The wonderful world of Dissocia

What impressed me most about this performance of Neilson’s Dissocia was its ability to present the key theme of mental illness in such a way that it gave me a greater understanding of how sufferers themselves must feel. The actors and actresses did succeed in bringing out the comic elements of the text, so the evening was highly entertaining. Although I felt the theme of mental illness was for the most part handled well, at times, the lack of thorough production values hindered Neilson’s intention of creating clear contrast between reality and unreality.

Overall the first half was more effective than the second. The wonderful world of Dissocia’ centres on the main character Lisa, a girl with a mental illness of some sort. I felt this actress’s performance was very strong and how she was portrayed as an ‘Alice in Wonderland’ type character, with long blonde hair and a blue tea dress, was very visually effective and immediately after she entered the stage I as an audience member was aware the production was not of a naturalistic genre. Neilson wants us to find answers for questions we may not have thought about before, such as why do patients with mental illness often refuse to take their medication?

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This would increase our understanding of these conditions and the way they are handled. In order to do this effectively we needed to fall in love with Dissocia and its magic so we could sympathise with Lisa for not wanting to leave it. A key scene which achieved this for me as an audience member showed Lisa wandering around a ‘field’ lost in her thoughts. This scene appealed to all the senses, using a range of production values, and the elements of visual, aural, spatial which is why I found it so memorable and effectual.

The most important, and for me most effective, design element used throughout the play were the assorted coloured doors on wheels which separated the audience from some points of the performance, focused the audience’s attention on one character or even concealed some characters. These doors were visually effective and brought out that childish instinct within me. My attention was completely captivated as they moved around the stage, revealing new and exciting things every time.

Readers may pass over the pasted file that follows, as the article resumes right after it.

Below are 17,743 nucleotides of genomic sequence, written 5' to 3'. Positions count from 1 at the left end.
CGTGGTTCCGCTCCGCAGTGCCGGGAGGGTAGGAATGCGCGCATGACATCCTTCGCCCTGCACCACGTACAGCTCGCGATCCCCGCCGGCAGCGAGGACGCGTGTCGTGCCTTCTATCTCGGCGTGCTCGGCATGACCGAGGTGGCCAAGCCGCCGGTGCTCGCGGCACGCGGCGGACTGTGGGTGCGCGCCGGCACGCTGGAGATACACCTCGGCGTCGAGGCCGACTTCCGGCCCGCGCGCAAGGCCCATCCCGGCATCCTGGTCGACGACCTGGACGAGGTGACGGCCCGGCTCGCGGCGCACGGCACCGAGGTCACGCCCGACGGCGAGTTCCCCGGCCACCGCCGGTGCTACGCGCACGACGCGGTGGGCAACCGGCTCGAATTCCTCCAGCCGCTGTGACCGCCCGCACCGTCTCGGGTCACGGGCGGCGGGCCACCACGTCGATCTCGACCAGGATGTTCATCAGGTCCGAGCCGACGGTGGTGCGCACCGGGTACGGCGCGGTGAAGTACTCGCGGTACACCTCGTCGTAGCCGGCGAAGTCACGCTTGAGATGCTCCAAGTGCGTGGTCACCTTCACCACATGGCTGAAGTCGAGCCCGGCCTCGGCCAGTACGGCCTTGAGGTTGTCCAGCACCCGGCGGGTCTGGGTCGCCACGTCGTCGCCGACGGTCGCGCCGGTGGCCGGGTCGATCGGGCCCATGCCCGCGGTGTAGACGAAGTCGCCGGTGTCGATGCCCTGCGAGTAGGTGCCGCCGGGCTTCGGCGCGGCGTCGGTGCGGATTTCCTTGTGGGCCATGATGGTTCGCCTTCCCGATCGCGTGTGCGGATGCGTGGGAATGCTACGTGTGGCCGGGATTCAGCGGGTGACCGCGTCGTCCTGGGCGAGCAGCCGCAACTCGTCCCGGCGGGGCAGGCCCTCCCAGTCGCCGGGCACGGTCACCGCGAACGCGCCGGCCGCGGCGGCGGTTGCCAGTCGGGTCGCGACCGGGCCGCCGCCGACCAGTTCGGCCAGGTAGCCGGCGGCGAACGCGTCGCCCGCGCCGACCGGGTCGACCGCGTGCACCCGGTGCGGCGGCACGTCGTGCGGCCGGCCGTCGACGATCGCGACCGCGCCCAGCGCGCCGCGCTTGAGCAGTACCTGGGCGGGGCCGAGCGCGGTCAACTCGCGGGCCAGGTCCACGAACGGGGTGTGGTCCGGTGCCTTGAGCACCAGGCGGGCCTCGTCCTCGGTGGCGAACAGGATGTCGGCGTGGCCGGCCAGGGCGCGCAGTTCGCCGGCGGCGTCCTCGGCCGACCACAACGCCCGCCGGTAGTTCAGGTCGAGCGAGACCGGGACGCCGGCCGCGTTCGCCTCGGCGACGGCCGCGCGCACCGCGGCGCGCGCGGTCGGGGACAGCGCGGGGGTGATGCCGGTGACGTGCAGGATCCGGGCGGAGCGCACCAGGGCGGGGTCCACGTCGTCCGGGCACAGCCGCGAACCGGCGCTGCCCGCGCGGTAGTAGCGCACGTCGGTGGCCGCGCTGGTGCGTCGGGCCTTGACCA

There was a negative side to these, however, for as they moved around the stage they made a lot of noise. This made it difficult to hear what the actors were saying on occasions, and could be solved by carpeting the floor, but I suspect that production costs would not cover this as it was a student production. Projection was used in this scene to show white clouds moving on a blue sky on the back wall and the aural effect of birdsong was played to the audience. This informed the audience that Lisa was now outside and also gave a sense of Lisa’s current care free mood.

At this point, the doors had moved into a semi circle around Lisa focusing their attention upon her and cut her off from the rest of the stage. This was effective spatially as I felt closer to Lisa and more in tune with her state of mind. As Lisa wandered around the ‘field’ bubbles were blown out from behind the doors and the lights dimmed as the sky projection on the back wall became sunset orange. The acting here from the girl playing Lisa was impressive, it changed with the changing light – her movements became larger, slower softer. This made her more childlike and endeared her to us as an audience.

Spatially this was effective as I found my eyes following her every move as she delivered her poem about the true meaning of an hour. As rhis was happening on stage I felt a wonderful feeling of unity amongst the audience where every person in the theatre was transported to the place the director wanted them to be and that in that moment, the combined visual, spatial and aural effects had everyone feeling the intended magic of Dissocia. I conclude that all of these were effective in presenting a more positive side of the theme of mental illness, and achieved the writer’s aims too.

According to the text Act 2 is naturalistic in style juxtaposing effectively with Act 1. However, I felt that this had been misinterpreted in this performance, so the overall effectiveness was lessened, as the contrast was less strong which also made the theme seem less strongly presented throughout. Some performance values had been carried over from Act 1, such as the doors which now circled Lisa and were now white and grey, as was everything else including the fruit! Although this was visually effective it was not naturalistic.

The acting performances from the nurses were naturalistic and effective with short, terse delivery of the lines gave me as an audience member a real understanding of the isolation Lisa felt. However, the nurses were directed to stand facing the wings in the shadows of the stage around the circle of doors once they had left the stage. This was not naturalistic which meant that the text wasn’t fully realised in the production. This therefore meant that the stark contrast between Dissocia and reality was not clearly communicated to the audience.

Overall, I feel that the performance was successful at communicating information about its key theme of mental illness, but did not go as far as being able to fulfil all the writers’ intentions. It was entertaining and thought provoking but was unsuccessful in that it did not provide enough of a contrast between reality and unreality in order for the audience to fully grasp the intended meaning of the play. I was left feeling I had had an entertaining evening but would not take this issue of the treatment of mental illness away with me to reflect upon as the writer would have wanted.